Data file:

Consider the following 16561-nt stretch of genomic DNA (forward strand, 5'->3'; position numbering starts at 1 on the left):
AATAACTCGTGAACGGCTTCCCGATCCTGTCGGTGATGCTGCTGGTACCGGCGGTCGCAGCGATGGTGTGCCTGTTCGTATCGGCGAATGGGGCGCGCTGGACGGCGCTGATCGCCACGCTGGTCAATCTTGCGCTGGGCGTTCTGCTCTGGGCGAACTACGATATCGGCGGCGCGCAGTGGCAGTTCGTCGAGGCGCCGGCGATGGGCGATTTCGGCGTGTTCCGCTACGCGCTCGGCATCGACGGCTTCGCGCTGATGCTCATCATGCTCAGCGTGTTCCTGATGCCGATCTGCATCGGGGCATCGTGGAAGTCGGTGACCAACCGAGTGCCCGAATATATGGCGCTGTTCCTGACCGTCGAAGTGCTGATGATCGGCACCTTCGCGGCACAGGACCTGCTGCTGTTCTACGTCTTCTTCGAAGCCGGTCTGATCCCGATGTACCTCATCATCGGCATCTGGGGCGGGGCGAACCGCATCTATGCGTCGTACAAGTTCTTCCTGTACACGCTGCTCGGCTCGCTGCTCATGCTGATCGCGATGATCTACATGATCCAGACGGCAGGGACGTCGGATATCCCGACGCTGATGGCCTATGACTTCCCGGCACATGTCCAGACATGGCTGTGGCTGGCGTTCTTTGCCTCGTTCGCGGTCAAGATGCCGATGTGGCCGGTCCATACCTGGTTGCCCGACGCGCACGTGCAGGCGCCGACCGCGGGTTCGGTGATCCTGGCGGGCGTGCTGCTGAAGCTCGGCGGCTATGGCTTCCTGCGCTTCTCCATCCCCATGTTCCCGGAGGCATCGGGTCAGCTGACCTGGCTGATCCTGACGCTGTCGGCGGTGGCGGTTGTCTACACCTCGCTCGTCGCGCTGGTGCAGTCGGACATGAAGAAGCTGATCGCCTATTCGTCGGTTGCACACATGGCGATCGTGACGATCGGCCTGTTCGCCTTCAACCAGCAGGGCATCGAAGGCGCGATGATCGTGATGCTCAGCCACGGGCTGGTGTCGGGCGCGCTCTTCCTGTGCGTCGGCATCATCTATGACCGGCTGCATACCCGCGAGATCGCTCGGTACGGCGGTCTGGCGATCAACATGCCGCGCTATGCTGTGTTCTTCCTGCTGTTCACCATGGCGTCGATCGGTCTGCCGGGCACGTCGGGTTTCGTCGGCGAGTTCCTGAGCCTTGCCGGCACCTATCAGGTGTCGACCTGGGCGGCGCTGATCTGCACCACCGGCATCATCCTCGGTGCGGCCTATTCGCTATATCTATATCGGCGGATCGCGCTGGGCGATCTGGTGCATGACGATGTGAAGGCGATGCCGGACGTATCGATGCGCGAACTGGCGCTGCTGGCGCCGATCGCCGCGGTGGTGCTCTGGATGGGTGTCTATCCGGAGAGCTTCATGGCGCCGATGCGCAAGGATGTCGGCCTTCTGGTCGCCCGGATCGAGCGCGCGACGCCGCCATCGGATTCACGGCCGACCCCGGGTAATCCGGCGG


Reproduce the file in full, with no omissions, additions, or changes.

Consider the following 16561-nt stretch of genomic DNA (forward strand, 5'->3'; position numbering starts at 1 on the left):
AATAACTCGTGAACGGCTTCCCGATCCTGTCGGTGATGCTGCTGGTACCGGCGGTCGCAGCGATGGTGTGCCTGTTCGTATCGGCGAATGGGGCGCGCTGGACGGCGCTGATCGCCACGCTGGTCAATCTTGCGCTGGGCGTTCTGCTCTGGGCGAACTACGATATCGGCGGCGCGCAGTGGCAGTTCGTCGAGGCGCCGGCGATGGGCGATTTCGGCGTGTTCCGCTACGCGCTCGGCATCGACGGCTTCGCGCTGATGCTCATCATGCTCAGCGTGTTCCTGATGCCGATCTGCATCGGGGCATCGTGGAAGTCGGTGACCAACCGAGTGCCCGAATATATGGCGCTGTTCCTGACCGTCGAAGTGCTGATGATCGGCACCTTCGCGGCACAGGACCTGCTGCTGTTCTACGTCTTCTTCGAAGCCGGTCTGATCCCGATGTACCTCATCATCGGCATCTGGGGCGGGGCGAACCGCATCTATGCGTCGTACAAGTTCTTCCTGTACACGCTGCTCGGCTCGCTGCTCATGCTGATCGCGATGATCTACATGATCCAGACGGCAGGGACGTCGGATATCCCGACGCTGATGGCCTATGACTTCCCGGCACATGTCCAGACATGGCTGTGGCTGGCGTTCTTTGCCTCGTTCGCGGTCAAGATGCCGATGTGGCCGGTCCATACCTGGTTGCCCGACGCGCACGTGCAGGCGCCGACCGCGGGTTCGGTGATCCTGGCGGGCGTGCTGCTGAAGCTCGGCGGCTATGGCTTCCTGCGCTTCTCCATCCCCATGTTCCCGGAGGCATCGGGTCAGCTGACCTGGCTGATCCTGACGCTGTCGGCGGTGGCGGTTGTCTACACCTCGCTCGTCGCGCTGGTGCAGTCGGACATGAAGAAGCTGATCGCCTATTCGTCGGTTGCACACATGGCGATCGTGACGATCGGCCTGTTCGCCTTCAACCAGCAGGGCATCGAAGGCGCGATGATCGTGATGCTCAGCCACGGGCTGGTGTCGGGCGCGCTCTTCCTGTGCGTCGGCATCATCTATGACCGGCTGCATACCCGCGAGATCGCTCGGTACGGCGGTCTGGCGATCAACATGCCGCGCTATGCTGTGTTCTTCCTGCTGTTCACCATGGCGTCGATCGGTCTGCCGGGCACGTCGGGTTTCGTCGGCGAGTTCCTGAGCCTTGCCGGCACCTATCAGGTGTCGACCTGGGCGGCGCTGATCTGCACCACCGGCATCATCCTCGGTGCGGCCTATTCGCTATATCTATATCGGCGGATCGCGCTGGGCGATCTGGTGCATGACGATGTGAAGGCGATGCCGGACGTATCGATGCGCGAACTGGCGCTGCTGGCGCCGATCGCCGCGGTGGTGCTCTGGATGGGTGTCTATCCGGAGAGCTTCATGGCGCCGATGCGCAAGGATGTCGGCCTTCTGGTCGCCCGGATCGAGCGCGCGACGCCGCCATCGGATTCACGGCCGACCCCGGGTAATCCGGCGG